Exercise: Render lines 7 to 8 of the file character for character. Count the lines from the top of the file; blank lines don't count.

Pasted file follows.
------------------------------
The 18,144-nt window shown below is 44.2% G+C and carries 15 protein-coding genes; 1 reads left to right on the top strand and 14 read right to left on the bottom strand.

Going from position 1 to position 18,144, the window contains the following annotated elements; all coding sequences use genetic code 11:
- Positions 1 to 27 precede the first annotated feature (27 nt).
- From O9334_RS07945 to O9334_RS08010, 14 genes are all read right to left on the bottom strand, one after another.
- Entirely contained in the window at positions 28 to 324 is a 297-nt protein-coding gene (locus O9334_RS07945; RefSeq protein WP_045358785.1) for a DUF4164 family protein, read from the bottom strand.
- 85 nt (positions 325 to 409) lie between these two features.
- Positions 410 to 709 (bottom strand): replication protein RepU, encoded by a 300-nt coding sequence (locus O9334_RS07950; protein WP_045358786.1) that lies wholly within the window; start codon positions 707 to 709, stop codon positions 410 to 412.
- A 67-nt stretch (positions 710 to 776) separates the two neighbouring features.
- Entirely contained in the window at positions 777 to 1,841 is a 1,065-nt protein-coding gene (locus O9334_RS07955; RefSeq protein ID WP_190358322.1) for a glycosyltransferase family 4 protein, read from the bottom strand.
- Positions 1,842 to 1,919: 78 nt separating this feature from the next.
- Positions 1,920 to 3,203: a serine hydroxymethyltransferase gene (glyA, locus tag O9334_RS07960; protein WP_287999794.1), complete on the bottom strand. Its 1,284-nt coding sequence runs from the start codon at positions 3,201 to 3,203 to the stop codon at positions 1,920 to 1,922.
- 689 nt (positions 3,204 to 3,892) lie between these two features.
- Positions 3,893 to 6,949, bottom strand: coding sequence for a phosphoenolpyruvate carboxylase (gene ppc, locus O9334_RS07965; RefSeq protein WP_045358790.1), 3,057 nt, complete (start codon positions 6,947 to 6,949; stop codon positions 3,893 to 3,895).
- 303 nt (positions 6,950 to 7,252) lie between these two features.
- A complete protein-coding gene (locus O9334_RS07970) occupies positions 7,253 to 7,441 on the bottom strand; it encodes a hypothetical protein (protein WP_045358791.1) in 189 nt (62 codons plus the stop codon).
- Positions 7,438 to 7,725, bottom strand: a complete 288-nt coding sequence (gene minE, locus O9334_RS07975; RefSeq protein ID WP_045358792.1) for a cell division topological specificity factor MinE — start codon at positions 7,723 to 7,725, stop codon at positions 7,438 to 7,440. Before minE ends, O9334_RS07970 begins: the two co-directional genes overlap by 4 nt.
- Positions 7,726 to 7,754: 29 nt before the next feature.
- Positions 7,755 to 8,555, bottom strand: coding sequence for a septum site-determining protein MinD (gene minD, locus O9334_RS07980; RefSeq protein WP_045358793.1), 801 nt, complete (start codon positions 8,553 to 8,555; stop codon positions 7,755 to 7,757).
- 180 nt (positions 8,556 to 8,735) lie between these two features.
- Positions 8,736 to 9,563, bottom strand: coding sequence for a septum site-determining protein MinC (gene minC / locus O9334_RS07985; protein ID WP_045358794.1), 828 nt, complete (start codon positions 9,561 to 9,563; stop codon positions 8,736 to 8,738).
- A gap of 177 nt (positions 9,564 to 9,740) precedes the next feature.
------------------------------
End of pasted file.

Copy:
- Positions 410 to 709 (bottom strand): replication protein RepU, encoded by a 300-nt coding sequence (locus O9334_RS07950; protein WP_045358786.1) that lies wholly within the window; start codon positions 707 to 709, stop codon positions 410 to 412.
- A 67-nt stretch (positions 710 to 776) separates the two neighbouring features.